It was a tough year for the Californian wine industry in 2017, but it was also an important one. After wildfires spread across the North Coast, December brought even more devastation to Ventura and Los Angeles—where the damage to people's lives and livelihoods continued to compound. We touched on fire's impact on wine in last month's column, but what does this have to do with trends in 2018? Well, perhaps we will see a renewed embrace of California's offerings. Everyone wants to help, especially by buying bottles from producers who are actively working to hold the American wine industry to a higher standard.

A lot of sweeping change that is impacting the greater agricultural world are trickling into viticulture, and California's wildfires are forcing us to reexamine our industry standards. There are fashions within the niche realm of wine that are fleeting trends, and then there are broader social concerns about the impact of growing grapes and vinification that give rise to genuinely new ideas. Underneath and around California's wine world there exists a centuries-old pioneering spirit that learned its lessons from the Old World, and utilizes a style of winemaking that is as transparent as possible in expressing a sense of place. Learning about wine means learning about culture, and our culture in America right now is experiencing great growth and change.

The rise of sustainable and organic growing have had a major impact, spawning many different kinds of both private and government-sponsored certifying organizations, from the biodynamic Demeter USA to the federal USDA organic seal of approval, alongside many different informal pockets of sustainable winemaking that have little use for certification. I don't mean to imply that these kinds of wine are any better or worse than those made using more conventional growing and vinfiying methods, only that they have changed the conversation about viticulture in a profound way. Just as industrialized methods of production are beginning to be questioned, so too the world of winemaking is experiencing a fashionable reinvention of its origins, with the goal of achieving a more refined product.

After all, wine was originally symbolic of a miracle: Grapes are transformed through the hand of man and nothing else; not commercial yeasts, not GMOs, not additives like Mega Purple.

Ridge Vineyards is an eminently approachable point of entry into the world of non-interventionist, pre-industrial, arguably "natural" wine, particularly the East Bench zinfandel ($36). Ridge is a member of the Old Guard of the new California viticulture, having used a more minimalist approach to winemaking for years. Generations of Ridge's winemakers have eschewed artificial adjustments of acid and sugar and yeasts in favor of a more "hands-off" approach. There is even an ingredients list on the back. Why isn't that more of a thing in wine? All other food products have to put down additives and caloric content. I feel like it would cut down on a lot of confusion, and eliminate the need for strict certification.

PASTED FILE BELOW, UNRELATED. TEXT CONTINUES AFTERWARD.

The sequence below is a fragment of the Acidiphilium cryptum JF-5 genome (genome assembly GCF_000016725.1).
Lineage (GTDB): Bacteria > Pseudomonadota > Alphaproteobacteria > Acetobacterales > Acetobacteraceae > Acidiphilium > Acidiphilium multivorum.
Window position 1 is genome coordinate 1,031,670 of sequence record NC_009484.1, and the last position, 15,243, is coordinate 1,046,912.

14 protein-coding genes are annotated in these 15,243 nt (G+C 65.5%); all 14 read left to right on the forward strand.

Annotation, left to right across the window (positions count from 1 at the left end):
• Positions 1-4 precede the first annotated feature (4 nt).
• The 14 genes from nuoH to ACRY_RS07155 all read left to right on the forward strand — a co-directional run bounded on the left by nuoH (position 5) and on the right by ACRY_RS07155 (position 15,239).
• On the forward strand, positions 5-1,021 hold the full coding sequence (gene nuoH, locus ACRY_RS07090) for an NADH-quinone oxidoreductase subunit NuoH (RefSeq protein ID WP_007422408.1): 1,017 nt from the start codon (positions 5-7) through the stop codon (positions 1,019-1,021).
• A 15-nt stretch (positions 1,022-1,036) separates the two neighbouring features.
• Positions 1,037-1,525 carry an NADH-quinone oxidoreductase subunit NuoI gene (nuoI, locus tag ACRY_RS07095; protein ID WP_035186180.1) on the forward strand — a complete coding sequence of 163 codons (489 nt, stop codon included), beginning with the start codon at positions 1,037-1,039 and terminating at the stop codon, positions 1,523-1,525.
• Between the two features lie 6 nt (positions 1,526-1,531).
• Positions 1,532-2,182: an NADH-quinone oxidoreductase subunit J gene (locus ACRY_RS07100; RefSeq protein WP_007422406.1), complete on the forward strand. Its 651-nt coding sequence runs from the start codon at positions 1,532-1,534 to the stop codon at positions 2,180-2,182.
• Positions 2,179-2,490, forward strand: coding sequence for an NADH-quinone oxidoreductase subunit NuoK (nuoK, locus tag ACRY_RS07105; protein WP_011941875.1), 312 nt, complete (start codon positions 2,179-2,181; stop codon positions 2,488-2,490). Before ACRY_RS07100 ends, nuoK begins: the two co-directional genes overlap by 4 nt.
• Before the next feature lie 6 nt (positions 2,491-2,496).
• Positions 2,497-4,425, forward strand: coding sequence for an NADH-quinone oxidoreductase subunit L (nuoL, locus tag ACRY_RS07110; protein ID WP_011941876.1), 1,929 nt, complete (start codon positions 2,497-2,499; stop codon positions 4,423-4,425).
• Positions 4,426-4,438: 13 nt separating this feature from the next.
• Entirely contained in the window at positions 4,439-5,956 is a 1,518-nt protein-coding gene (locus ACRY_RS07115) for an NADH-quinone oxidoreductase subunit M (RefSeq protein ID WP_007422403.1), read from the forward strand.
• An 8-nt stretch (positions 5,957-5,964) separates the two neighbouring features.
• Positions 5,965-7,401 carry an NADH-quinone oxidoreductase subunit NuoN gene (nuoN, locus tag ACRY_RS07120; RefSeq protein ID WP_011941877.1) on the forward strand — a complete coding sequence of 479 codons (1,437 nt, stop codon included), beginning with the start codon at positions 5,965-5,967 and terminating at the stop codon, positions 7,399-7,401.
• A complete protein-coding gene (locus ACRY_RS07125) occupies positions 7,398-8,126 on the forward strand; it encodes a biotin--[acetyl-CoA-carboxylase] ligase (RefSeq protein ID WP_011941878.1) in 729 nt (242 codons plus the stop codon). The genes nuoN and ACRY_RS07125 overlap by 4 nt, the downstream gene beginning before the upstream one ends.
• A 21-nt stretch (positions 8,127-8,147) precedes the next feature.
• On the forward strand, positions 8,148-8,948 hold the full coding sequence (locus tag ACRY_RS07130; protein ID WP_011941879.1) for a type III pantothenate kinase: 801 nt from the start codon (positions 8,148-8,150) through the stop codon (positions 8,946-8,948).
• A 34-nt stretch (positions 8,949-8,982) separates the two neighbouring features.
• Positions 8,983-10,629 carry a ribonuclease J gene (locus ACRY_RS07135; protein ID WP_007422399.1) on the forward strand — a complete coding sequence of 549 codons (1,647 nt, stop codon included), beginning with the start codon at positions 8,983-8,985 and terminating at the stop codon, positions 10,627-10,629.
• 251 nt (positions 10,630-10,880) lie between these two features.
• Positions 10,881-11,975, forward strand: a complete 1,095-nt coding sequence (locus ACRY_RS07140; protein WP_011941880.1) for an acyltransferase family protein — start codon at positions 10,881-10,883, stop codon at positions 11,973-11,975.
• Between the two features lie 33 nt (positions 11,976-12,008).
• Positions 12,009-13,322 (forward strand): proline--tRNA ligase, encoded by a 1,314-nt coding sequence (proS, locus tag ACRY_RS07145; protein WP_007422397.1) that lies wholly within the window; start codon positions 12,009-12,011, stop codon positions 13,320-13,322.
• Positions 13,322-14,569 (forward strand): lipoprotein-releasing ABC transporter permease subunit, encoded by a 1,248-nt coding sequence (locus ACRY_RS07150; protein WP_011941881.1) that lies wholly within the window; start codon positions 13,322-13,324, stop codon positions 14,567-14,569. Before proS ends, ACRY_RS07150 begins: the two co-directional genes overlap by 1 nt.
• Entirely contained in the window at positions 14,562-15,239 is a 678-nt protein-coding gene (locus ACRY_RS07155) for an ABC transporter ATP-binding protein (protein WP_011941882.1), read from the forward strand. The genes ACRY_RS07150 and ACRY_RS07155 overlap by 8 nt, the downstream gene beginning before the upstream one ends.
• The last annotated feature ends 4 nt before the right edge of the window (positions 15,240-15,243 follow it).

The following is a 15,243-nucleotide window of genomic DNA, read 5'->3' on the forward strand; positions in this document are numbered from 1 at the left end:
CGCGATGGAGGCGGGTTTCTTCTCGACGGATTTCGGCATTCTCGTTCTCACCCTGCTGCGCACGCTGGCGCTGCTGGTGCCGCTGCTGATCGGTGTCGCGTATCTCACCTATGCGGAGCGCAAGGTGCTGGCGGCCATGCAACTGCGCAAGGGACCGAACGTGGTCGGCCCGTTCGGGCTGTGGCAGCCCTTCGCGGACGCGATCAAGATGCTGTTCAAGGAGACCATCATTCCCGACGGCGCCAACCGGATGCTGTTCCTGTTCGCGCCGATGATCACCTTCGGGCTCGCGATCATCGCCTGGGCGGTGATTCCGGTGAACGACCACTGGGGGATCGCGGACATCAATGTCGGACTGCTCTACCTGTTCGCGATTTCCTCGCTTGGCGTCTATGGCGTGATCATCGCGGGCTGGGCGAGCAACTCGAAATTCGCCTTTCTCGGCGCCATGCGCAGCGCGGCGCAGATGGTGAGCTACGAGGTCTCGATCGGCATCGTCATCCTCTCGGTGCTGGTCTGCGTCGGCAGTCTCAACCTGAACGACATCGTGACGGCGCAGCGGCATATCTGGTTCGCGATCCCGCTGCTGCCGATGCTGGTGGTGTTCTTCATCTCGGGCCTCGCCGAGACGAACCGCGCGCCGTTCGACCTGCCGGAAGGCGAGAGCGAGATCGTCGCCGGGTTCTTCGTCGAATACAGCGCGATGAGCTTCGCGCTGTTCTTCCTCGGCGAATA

Related to the reexamination of American wine's origin story is the trend toward lower-alcohol wines. The tendency to reduce it to mere alcohol content as opposed to a piece of our cultural heritage is a vestige of Prohibition's effective erasure of the burgeoning American wine-drinking culture in the early part of the 20th century. Wine was the happy medium between beer and spirits, but still today a lot of people are turned off by the cheap high-sugar/high-alcohol examples that saturate the market and almost ignore the product itself entirely.

Nowadays, some people are asking for something different. There are artificial ways to take out alcohol, but in the case of Matthiasson, the solution to producing a low-alcohol vintage is to merely pick the majority of the fruit early, and the rest much later, combining two different levels of ripeness to craft a chardonnay with a unique balance. All of Steve and Jill Matthiasson's wines are low-alcohol, but the 2016 Linda Vista Vineyard chardonnay ($31) stands out for its refreshing tension between the expected chardonnay flavor profile and zingy structure.

Finally, there is a movement towards drinking outlier varieties of grapes. People are getting more experimental and flexible in their approach to wine, branching outside usual suspects of cabernet sauvignon and pinot noir to drink barbera, grenache, and carignan-hardy varieties that are naturally easy to grow and disease resistant. The Lioco Sativa carignan ($31) is made from dry-farmed, 70-year-old carignan vines from a single mountainside vineyard in Mendocino County. It's bold and unique, but it's also a medium-bodied red with plenty of herbal and spice notes that make it remarkably food-friendly. And the grapes are harvested by hand rather than machine, giving jobs to workers at a time when jobs in California are sorely needed.

Wine is, after all, a reflection of culture, and to talk about it is to talk about the fears, feelings and dreams that might shape our tastes this year. Happy New Year, thanks for reading, and may the future be bright and full of toasts and celebrations.